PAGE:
Is there about to be a water war in Dayton?

Our water source is a huge aquifer underneath Dayton. We have so much good, potable water that we even pump millions of gallons of it in the air every hour at Riverscape. But, a source told me today that Montgomery County and the City of Dayton have reopened the water contract and things could get interesting, soon.

The contract that’s in place wasn’t due to be renegotiated until 2016. The county has been threatening to build its own well field at Crane’s Run for years. The last deal put that proposed plant to sleep, however, in an attempt to “save” money, the county may be threatening to build it again so as to renegotiate rates. This is coming when Dayton is looking at a huge surplus of capacity supply with closing of Delphi plants and a cutback at Cargill – two of the largest industrial users.

The Dayton Water Department is also getting merged into public works, and the water department budget thrown in under the General fund. While this all sounds like accounting moves, it’s important because up until now, the water department had its own Profit and Loss responsibilities, and has always run in the black.

Water shouldn’t be a bargaining chip, it is a community asset. However, if we are ever to see a move to UniGov, it’s the one bargaining chip that Dayton can’t afford to lose before we belly up to the regional government discussions.

If anyone has further information on this, feel free to share.

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Bruce KettelleJeff Recent comment authors
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This move means we have moved a step away from regionalism.

Running the water department as an enterprise fund would make it easier to merge the city and county systems into a true regional system, with rates set at what it costs to pump, treat, and distribute water.

By eliminating the enterpise fund  the city can use surplus from water sales to subsidize the general fund, increasing the temptation to jack-up rates independent of any techincal reason to do so.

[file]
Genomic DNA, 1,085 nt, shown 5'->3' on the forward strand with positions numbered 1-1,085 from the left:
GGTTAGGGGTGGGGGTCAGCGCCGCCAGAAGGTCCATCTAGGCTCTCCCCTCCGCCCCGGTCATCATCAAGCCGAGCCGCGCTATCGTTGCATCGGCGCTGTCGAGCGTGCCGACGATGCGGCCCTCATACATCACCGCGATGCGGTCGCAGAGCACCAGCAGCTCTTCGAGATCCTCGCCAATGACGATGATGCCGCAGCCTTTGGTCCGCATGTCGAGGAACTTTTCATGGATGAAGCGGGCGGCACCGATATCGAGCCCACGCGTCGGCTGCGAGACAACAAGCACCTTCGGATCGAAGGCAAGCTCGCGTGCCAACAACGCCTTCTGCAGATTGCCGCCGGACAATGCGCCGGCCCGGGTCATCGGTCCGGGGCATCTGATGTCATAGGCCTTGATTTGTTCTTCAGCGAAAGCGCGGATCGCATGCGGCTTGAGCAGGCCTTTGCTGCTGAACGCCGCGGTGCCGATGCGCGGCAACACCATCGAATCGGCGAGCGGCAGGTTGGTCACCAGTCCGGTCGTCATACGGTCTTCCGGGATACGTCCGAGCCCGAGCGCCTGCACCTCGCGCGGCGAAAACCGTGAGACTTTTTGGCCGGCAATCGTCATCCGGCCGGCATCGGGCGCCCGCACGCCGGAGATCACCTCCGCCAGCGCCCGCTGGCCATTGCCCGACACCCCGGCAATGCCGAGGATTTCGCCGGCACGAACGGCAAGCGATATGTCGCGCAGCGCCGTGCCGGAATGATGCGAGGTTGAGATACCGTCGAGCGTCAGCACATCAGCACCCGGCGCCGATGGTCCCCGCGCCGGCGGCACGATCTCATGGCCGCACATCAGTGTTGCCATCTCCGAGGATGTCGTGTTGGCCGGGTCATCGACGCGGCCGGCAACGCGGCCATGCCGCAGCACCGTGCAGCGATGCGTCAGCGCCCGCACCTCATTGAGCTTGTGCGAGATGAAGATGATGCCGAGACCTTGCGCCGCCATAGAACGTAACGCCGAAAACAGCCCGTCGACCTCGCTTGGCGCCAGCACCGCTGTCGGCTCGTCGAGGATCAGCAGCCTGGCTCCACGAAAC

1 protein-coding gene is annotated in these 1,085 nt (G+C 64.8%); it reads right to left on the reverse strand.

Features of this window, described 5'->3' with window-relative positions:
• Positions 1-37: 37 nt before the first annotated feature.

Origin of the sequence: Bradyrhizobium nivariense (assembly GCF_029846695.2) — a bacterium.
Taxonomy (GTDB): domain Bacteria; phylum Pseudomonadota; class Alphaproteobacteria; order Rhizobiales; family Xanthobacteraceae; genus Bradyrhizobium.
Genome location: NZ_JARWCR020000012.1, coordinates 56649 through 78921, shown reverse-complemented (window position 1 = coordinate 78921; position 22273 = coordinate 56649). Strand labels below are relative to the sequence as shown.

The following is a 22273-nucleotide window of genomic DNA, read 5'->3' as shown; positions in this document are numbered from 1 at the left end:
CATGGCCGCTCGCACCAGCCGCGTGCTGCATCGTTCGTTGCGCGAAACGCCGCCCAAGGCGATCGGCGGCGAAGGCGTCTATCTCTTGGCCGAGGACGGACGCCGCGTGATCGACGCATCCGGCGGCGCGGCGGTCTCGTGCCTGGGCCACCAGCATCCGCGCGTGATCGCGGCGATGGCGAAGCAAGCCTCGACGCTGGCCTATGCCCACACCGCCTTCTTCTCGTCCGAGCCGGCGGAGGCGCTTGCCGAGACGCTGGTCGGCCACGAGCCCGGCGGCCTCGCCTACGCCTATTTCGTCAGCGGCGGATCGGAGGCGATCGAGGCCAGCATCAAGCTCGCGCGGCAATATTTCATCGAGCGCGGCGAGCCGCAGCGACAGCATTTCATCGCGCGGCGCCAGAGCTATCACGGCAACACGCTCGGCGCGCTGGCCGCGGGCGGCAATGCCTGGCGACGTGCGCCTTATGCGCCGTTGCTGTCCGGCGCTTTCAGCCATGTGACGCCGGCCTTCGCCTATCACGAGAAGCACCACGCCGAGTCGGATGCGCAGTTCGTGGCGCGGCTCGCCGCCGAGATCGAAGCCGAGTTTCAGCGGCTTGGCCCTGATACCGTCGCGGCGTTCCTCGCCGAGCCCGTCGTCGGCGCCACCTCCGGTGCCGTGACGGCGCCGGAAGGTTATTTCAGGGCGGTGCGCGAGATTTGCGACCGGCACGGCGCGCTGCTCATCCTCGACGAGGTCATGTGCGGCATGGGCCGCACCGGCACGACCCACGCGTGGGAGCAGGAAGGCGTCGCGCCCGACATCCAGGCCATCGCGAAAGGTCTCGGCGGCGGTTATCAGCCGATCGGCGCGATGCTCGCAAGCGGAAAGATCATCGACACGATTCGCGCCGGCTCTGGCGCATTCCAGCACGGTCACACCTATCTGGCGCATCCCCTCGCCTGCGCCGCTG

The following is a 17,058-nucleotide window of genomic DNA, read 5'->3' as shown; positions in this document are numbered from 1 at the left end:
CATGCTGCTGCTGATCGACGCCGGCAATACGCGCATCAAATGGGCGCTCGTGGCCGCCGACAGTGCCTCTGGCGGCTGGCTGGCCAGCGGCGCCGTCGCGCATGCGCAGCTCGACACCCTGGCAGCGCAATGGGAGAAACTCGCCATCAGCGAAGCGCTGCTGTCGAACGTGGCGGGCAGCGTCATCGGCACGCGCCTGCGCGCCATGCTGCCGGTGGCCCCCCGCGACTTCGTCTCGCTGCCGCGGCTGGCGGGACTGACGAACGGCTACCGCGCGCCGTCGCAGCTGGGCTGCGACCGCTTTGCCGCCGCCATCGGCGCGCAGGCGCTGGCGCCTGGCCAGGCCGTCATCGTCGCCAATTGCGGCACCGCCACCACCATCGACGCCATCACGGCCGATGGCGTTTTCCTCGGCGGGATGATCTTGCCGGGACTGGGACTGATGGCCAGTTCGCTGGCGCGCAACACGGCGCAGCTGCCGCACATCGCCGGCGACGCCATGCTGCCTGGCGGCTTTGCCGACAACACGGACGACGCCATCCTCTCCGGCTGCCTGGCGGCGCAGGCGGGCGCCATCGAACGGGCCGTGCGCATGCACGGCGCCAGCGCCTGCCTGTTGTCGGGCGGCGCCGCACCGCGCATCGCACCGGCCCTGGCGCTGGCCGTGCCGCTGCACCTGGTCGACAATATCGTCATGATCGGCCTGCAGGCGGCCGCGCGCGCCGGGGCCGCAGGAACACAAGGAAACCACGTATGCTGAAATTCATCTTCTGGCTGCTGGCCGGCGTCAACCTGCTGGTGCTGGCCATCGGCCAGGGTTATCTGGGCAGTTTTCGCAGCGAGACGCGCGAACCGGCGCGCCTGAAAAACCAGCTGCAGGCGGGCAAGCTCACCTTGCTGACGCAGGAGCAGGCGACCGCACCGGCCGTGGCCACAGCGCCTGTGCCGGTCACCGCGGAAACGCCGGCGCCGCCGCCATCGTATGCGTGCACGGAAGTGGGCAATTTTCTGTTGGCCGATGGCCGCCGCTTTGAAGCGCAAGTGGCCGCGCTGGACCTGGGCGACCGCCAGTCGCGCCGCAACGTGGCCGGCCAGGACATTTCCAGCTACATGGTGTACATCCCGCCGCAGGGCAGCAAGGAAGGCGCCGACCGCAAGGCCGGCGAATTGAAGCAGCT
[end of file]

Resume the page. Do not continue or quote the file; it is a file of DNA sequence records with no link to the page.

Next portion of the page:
I think this is a signal for the county to finally cut the city off and build that new wellfield.

Bruce Kettelle

As long as Dayton can hold their sword of water over region they will essentially be able to name their price.  Englewood is looking pretty smart these days with their own water source.  Others including Trotwood have studied the cost to drill and treat their own tap water but the upfront costs will take years to recover.

Where I do disagree  with Jeff is how tight an enterprise fund should be controlled.  One could make a case that water users have an impact beyond the direct cost of the water that are impossible to tax in other ways.  Local roads for instance do not have tolls on them to pay for their maintenance.  Roads funded by property tax are quite inequitable.  Does the taxpayer live on a two lane country road with ditches, or a four lane boulevard with curbs, sidewalks, and crosswalks?  Should the more urbanized user pay a higher tax or should the country dweller pay more because there are fewer taxpayers on his road to nowhere?

If water lines run for miles with one or two cutomers there is inequity in that solution as well.  High volume water users generally are associated with some types of manufacturing which generates more truck traffic and other impacts that come with it.  Maybe water money should be allowed to help pay for additional policing of the areas using water or to supplement fire protection of those manufacturers.

Communities have to do this balancing act all the time with their general funds.  Departments that come up short in their enterprise funds get help from the general fund.  Why shouldn’t an enterprise fund be able to help support the general fund in some circumstances?